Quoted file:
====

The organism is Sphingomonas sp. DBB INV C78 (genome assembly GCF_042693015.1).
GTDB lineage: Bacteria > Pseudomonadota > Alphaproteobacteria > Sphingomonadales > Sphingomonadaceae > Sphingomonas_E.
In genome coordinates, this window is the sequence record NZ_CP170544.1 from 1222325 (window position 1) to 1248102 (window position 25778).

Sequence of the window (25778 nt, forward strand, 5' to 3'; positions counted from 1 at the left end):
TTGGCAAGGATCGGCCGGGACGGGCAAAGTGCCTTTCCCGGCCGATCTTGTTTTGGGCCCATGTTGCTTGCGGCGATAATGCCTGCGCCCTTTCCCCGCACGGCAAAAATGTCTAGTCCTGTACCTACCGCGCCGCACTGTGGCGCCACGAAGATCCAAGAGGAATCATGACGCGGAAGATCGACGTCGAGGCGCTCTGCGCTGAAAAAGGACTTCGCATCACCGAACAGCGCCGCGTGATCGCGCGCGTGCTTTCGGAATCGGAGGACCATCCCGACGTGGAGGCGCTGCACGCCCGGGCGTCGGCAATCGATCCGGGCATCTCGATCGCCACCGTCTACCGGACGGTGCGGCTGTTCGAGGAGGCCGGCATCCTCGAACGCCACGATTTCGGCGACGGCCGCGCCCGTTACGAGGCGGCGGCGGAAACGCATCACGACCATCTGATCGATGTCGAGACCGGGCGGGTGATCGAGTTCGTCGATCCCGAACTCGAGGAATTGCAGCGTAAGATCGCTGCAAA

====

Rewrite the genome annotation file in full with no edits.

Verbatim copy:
The organism is Sphingomonas sp. DBB INV C78 (genome assembly GCF_042693015.1).
GTDB lineage: Bacteria > Pseudomonadota > Alphaproteobacteria > Sphingomonadales > Sphingomonadaceae > Sphingomonas_E.
In genome coordinates, this window is the sequence record NZ_CP170544.1 from 1222325 (window position 1) to 1248102 (window position 25778).

Sequence of the window (25778 nt, forward strand, 5' to 3'; positions counted from 1 at the left end):
TTGGCAAGGATCGGCCGGGACGGGCAAAGTGCCTTTCCCGGCCGATCTTGTTTTGGGCCCATGTTGCTTGCGGCGATAATGCCTGCGCCCTTTCCCCGCACGGCAAAAATGTCTAGTCCTGTACCTACCGCGCCGCACTGTGGCGCCACGAAGATCCAAGAGGAATCATGACGCGGAAGATCGACGTCGAGGCGCTCTGCGCTGAAAAAGGACTTCGCATCACCGAACAGCGCCGCGTGATCGCGCGCGTGCTTTCGGAATCGGAGGACCATCCCGACGTGGAGGCGCTGCACGCCCGGGCGTCGGCAATCGATCCGGGCATCTCGATCGCCACCGTCTACCGGACGGTGCGGCTGTTCGAGGAGGCCGGCATCCTCGAACGCCACGATTTCGGCGACGGCCGCGCCCGTTACGAGGCGGCGGCGGAAACGCATCACGACCATCTGATCGATGTCGAGACCGGGCGGGTGATCGAGTTCGTCGATCCCGAACTCGAGGAATTGCAGCGTAAGATCGCTGCAAA